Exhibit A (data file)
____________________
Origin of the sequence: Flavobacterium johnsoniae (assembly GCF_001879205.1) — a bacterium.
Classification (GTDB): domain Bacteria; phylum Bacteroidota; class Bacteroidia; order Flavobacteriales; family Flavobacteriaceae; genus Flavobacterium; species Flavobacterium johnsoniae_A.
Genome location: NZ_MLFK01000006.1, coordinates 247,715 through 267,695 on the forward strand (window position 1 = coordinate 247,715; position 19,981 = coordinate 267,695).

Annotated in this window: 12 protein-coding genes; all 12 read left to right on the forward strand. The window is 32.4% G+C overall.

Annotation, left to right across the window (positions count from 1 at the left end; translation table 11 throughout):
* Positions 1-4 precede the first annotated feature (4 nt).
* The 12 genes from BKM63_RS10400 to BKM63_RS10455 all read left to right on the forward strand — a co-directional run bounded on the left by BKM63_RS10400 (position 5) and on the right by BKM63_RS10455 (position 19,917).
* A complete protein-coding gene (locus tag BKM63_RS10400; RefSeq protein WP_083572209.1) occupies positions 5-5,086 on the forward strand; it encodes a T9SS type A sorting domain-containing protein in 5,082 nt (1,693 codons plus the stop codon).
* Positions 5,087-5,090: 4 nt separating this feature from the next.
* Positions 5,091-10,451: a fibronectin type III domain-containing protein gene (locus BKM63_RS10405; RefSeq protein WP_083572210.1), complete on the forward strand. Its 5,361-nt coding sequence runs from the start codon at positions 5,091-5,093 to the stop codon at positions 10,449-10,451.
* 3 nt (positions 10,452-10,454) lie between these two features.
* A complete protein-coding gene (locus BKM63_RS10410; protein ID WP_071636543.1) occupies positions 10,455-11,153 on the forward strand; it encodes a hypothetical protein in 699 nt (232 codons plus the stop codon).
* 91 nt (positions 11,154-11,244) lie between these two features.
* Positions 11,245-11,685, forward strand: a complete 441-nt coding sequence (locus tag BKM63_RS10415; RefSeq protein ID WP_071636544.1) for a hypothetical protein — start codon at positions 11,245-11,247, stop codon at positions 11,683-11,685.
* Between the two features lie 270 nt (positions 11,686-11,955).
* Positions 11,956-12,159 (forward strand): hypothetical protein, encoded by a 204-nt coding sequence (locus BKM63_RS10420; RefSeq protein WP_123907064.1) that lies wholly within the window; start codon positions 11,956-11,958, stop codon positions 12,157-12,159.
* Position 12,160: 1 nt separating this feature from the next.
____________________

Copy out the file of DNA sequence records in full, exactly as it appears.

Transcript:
Origin of the sequence: Flavobacterium johnsoniae (assembly GCF_001879205.1) — a bacterium.
Classification (GTDB): domain Bacteria; phylum Bacteroidota; class Bacteroidia; order Flavobacteriales; family Flavobacteriaceae; genus Flavobacterium; species Flavobacterium johnsoniae_A.
Genome location: NZ_MLFK01000006.1, coordinates 247,715 through 267,695 on the forward strand (window position 1 = coordinate 247,715; position 19,981 = coordinate 267,695).

Annotated in this window: 12 protein-coding genes; all 12 read left to right on the forward strand. The window is 32.4% G+C overall.

Annotation, left to right across the window (positions count from 1 at the left end; translation table 11 throughout):
* Positions 1-4 precede the first annotated feature (4 nt).
* The 12 genes from BKM63_RS10400 to BKM63_RS10455 all read left to right on the forward strand — a co-directional run bounded on the left by BKM63_RS10400 (position 5) and on the right by BKM63_RS10455 (position 19,917).
* A complete protein-coding gene (locus tag BKM63_RS10400; RefSeq protein WP_083572209.1) occupies positions 5-5,086 on the forward strand; it encodes a T9SS type A sorting domain-containing protein in 5,082 nt (1,693 codons plus the stop codon).
* Positions 5,087-5,090: 4 nt separating this feature from the next.
* Positions 5,091-10,451: a fibronectin type III domain-containing protein gene (locus BKM63_RS10405; RefSeq protein WP_083572210.1), complete on the forward strand. Its 5,361-nt coding sequence runs from the start codon at positions 5,091-5,093 to the stop codon at positions 10,449-10,451.
* 3 nt (positions 10,452-10,454) lie between these two features.
* A complete protein-coding gene (locus BKM63_RS10410; protein ID WP_071636543.1) occupies positions 10,455-11,153 on the forward strand; it encodes a hypothetical protein in 699 nt (232 codons plus the stop codon).
* 91 nt (positions 11,154-11,244) lie between these two features.
* Positions 11,245-11,685, forward strand: a complete 441-nt coding sequence (locus tag BKM63_RS10415; RefSeq protein ID WP_071636544.1) for a hypothetical protein — start codon at positions 11,245-11,247, stop codon at positions 11,683-11,685.
* Between the two features lie 270 nt (positions 11,686-11,955).
* Positions 11,956-12,159 (forward strand): hypothetical protein, encoded by a 204-nt coding sequence (locus BKM63_RS10420; RefSeq protein WP_123907064.1) that lies wholly within the window; start codon positions 11,956-11,958, stop codon positions 12,157-12,159.
* Position 12,160: 1 nt separating this feature from the next.